The sky’s not the limit for the cloud: Microsoft is partnering with Hewlett Packard Enterprise to bring Azure cloud computing to the International Space Station.

HPE’s Spaceborne Computer-2, which is due for launch to the station as early as Feb. 20 aboard Northrop Grumman’s robotic Cygnus cargo ship, will deliver edge computing, artificial intelligence capabilities and a cloud connection to orbit on an integrated platform for what could be the first time.

Categories
GeekWire

Industry alliance aims to advance DNA data storage

Microsoft is teaming up with other companies to form an alliance to advance the field of DNA data storage, which promises to revolutionize the way vital records are kept for the long haul.

The founding members of the DNA Data Storage Alliance, unveiled today at the Flash Memory Summit, include Microsoft as well as Twist BioscienceIllumina and Western Digital. Twist Bioscience has been partnering with Microsoft and the University of Washington for years on projects aimed at harnessing synthetic DNA for data storage.

Microsoft Research and UW’s Molecular Information Systems Lab have already demonstrated a fully automated DNA-based data storage and retrieval system — and in league with Twist, they’ve shown that their system can store a gigabyte of data in a DNA-based archive.

The UW lab is among 10 other organizations that have followed the founders’ lead and joined the alliance.

Get the full story on GeekWire.

Categories
GeekWire

Microsoft teams up with SpaceX for cloud computing

Microsoft says it’s taking the next giant leap in cloud computing, in partnership with SpaceX and its Starlink broadband satellite constellation.

“By partnering with leaders in the space community, we will extend the utility of our Azure capabilities with worldwide satellite connectivity, unblock cloud computing in more scenarios and empower our partners and customers to achieve more,” Tom Keane, corporate vice president for Microsoft Azure Global, said in a blog post.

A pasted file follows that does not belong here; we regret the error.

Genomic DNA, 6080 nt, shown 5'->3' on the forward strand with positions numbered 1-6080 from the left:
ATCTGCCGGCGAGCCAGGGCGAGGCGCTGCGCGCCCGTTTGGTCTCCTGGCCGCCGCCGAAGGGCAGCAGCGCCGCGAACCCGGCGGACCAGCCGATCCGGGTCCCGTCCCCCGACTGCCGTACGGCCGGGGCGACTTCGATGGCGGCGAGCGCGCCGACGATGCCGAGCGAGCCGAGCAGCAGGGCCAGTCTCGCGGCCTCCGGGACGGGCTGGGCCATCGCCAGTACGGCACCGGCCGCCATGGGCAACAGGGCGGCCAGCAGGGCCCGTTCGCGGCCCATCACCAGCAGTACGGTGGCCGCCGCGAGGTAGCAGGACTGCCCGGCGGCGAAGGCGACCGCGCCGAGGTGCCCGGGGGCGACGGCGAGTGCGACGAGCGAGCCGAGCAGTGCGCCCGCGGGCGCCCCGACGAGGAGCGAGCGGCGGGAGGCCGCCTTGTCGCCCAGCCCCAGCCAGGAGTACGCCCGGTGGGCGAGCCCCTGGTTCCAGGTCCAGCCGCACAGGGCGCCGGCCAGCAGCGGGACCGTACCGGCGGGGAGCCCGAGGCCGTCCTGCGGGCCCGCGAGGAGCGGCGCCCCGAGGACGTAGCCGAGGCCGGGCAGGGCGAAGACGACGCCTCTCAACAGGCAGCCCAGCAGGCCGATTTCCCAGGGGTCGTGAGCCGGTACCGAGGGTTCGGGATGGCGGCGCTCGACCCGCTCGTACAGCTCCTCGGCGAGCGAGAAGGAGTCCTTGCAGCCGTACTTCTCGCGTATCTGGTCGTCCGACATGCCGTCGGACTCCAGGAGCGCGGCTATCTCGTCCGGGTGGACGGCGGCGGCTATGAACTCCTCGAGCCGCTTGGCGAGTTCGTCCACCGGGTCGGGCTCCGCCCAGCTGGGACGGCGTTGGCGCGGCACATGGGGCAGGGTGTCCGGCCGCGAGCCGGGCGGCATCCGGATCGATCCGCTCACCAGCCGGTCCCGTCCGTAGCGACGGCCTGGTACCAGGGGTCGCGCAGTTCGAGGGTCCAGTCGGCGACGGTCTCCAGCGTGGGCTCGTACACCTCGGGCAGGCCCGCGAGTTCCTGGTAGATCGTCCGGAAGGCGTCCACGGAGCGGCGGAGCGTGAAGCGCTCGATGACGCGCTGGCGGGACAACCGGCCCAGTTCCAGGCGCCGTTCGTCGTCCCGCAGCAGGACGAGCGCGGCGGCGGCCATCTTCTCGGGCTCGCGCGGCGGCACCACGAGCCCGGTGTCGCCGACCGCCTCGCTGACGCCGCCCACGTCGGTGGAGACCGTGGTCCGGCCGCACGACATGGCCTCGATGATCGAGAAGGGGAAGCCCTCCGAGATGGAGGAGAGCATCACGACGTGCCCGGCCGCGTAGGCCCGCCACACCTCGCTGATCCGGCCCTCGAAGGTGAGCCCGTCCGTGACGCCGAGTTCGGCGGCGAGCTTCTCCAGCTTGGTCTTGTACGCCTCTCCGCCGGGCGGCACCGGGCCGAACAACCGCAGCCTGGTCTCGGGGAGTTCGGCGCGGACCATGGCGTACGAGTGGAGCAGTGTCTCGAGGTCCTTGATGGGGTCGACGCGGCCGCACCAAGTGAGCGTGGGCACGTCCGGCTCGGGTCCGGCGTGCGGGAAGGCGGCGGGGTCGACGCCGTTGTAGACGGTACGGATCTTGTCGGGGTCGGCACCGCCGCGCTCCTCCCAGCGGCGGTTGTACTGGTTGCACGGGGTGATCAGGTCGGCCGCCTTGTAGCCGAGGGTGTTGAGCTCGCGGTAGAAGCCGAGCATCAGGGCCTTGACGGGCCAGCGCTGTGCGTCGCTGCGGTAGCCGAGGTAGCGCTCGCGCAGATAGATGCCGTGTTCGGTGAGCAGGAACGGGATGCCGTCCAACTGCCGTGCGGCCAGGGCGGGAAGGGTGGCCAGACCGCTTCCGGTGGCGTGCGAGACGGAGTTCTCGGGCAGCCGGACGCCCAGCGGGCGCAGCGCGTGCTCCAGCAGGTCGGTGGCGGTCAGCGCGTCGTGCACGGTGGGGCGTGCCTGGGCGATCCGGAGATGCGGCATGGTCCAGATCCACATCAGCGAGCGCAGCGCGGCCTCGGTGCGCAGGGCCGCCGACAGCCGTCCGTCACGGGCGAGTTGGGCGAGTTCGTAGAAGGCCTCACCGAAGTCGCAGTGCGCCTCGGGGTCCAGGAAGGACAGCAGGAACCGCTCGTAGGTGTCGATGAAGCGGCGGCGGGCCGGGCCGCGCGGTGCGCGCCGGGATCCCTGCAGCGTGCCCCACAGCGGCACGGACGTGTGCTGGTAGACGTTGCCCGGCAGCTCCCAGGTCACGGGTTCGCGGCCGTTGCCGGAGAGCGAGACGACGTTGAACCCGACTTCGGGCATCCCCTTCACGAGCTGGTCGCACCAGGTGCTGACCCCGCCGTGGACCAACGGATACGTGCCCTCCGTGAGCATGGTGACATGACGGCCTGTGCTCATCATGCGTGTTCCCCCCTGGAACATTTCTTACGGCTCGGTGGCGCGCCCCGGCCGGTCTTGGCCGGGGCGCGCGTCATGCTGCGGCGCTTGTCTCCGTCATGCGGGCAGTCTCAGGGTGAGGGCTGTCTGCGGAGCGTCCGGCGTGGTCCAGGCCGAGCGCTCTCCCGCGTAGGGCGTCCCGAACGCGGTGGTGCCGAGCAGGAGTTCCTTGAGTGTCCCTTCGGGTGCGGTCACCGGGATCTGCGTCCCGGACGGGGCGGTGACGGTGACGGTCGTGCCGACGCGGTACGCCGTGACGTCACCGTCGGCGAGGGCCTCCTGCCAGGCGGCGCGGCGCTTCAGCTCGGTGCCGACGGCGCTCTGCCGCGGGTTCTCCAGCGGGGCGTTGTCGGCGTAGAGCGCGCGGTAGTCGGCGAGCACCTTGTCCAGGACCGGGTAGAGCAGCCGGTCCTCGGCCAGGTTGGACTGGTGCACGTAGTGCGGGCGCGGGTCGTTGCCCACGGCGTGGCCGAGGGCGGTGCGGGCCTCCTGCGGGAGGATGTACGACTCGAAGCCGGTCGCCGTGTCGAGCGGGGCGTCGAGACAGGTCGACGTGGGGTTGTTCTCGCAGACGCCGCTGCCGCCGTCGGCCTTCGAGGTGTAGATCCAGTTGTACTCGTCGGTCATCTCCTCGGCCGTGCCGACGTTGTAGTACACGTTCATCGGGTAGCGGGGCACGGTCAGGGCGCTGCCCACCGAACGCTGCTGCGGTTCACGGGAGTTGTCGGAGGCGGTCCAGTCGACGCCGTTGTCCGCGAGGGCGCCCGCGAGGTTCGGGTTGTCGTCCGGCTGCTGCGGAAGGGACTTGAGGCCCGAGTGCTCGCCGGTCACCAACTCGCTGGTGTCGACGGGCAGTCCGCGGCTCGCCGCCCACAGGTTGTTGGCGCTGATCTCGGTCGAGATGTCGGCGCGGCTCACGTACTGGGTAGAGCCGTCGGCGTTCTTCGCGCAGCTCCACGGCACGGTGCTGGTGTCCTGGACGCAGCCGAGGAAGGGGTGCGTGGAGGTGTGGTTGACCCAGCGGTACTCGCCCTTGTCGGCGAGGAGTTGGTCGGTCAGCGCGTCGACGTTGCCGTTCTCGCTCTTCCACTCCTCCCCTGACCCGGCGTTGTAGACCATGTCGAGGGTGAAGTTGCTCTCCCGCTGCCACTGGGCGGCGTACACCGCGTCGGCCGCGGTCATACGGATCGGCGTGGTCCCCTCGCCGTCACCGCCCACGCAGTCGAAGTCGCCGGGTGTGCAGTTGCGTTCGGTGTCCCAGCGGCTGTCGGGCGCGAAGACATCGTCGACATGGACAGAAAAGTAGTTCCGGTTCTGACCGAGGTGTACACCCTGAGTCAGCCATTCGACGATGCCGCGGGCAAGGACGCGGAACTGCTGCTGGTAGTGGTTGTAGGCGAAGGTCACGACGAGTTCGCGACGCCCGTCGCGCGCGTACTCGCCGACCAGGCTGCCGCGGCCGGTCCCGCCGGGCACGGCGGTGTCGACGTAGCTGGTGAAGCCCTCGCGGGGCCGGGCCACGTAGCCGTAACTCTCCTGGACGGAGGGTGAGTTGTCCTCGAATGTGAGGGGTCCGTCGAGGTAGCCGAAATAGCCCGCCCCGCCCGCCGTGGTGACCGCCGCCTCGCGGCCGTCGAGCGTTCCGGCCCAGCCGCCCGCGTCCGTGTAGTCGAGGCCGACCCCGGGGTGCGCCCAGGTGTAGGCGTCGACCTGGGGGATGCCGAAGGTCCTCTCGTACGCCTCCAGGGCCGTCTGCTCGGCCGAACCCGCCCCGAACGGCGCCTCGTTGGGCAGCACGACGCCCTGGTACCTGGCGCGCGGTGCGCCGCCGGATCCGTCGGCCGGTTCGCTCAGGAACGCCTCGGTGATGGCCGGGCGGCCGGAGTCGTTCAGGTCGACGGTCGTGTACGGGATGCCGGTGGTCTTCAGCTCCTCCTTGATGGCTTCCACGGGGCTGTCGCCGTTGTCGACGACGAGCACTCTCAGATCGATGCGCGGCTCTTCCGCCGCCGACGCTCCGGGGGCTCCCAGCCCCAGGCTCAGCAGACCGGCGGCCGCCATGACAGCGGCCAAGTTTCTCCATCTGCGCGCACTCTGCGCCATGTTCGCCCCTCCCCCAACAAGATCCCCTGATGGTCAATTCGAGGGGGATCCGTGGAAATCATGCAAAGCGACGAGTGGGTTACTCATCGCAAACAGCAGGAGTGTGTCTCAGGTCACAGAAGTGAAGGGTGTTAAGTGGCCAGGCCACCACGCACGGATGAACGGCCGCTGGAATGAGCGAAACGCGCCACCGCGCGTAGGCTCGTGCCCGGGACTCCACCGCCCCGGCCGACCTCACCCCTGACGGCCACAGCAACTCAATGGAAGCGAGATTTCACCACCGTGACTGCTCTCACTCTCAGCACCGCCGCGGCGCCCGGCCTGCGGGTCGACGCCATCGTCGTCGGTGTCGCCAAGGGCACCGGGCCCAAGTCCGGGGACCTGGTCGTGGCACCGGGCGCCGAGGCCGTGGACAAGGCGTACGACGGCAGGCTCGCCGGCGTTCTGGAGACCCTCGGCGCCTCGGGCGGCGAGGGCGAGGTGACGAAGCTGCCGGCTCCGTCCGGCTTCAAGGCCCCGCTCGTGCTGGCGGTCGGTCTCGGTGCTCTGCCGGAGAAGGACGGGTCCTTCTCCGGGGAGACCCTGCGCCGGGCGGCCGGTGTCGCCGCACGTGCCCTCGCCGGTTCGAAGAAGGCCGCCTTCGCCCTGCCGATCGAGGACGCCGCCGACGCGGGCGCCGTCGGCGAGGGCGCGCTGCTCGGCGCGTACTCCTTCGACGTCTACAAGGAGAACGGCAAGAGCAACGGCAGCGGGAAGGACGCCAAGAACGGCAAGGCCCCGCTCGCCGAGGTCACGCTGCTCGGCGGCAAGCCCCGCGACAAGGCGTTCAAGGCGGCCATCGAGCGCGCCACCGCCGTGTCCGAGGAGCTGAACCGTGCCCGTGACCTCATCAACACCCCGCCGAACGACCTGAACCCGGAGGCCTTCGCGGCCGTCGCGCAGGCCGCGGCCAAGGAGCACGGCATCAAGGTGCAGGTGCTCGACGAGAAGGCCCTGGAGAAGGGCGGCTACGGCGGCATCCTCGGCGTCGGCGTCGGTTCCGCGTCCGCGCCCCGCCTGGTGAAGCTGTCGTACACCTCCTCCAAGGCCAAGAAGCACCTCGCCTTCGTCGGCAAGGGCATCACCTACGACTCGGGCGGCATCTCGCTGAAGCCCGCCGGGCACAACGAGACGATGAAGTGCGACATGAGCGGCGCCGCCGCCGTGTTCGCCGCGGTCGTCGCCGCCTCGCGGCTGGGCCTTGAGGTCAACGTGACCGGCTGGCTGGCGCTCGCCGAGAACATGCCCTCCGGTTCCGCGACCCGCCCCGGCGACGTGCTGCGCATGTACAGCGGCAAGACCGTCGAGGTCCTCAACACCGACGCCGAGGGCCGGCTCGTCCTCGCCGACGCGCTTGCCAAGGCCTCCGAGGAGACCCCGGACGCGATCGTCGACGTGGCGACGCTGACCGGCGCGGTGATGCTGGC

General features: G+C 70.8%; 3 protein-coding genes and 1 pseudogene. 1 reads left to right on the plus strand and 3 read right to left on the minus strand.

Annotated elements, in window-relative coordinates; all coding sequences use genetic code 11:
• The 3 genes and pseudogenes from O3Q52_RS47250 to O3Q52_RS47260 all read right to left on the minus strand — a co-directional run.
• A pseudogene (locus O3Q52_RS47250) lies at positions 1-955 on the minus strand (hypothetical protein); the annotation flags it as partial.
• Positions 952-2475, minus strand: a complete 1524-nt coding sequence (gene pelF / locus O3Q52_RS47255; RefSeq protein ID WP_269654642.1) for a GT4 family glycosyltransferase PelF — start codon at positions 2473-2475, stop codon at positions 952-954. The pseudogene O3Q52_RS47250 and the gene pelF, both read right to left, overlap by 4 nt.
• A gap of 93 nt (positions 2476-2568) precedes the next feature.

The partnership with SpaceX is just one of the big revelations in today’s unveiling of Microsoft’s Azure Space cloud computing platform.

Microsoft also took the wraps off the Azure Modular Datacenter, or MDC, a mobile, containerized data hub that contains its own networking equipment and is capable of connecting to the cloud via terrestrial fiber, wireless networks or satellite links.

“If you choose, you can run this device completely disconnected from the rest of the world,” Bill Karagounis, general manager for Azure Global Industry Sovereign Solutions, said in a video describing the data center.

Today’s announcement builds on Microsoft’s earlier rollout of Azure Orbital, a satellite data processing platform that provides ground-station communications as a service. Azure Orbital, which is currently available in private preview, will become part of the wider Azure Space ecosystem.

The developments put Microsoft in the forefront of space-based cloud computing, alongside Amazon Web Services and its recently formed Aerospace and Satellite Solutions business unit. They’re also likely to turn cloud computing into yet another battleground for the multibillion-dollar rivalry between SpaceX CEO Elon Musk and Amazon CEO Jeff Bezos, who founded the Blue Origin space venture.

Get the full story on GeekWire.

Categories
GeekWire

Premonition takes disease tracking to the next level

Five years after launching an experiment to see if advanced sensors and artificial intelligence could spot the signs of a disease outbreak before it happens, Microsoft says it’s ramping up Project Premonition to create an honest-to-goodness biothreat protection network.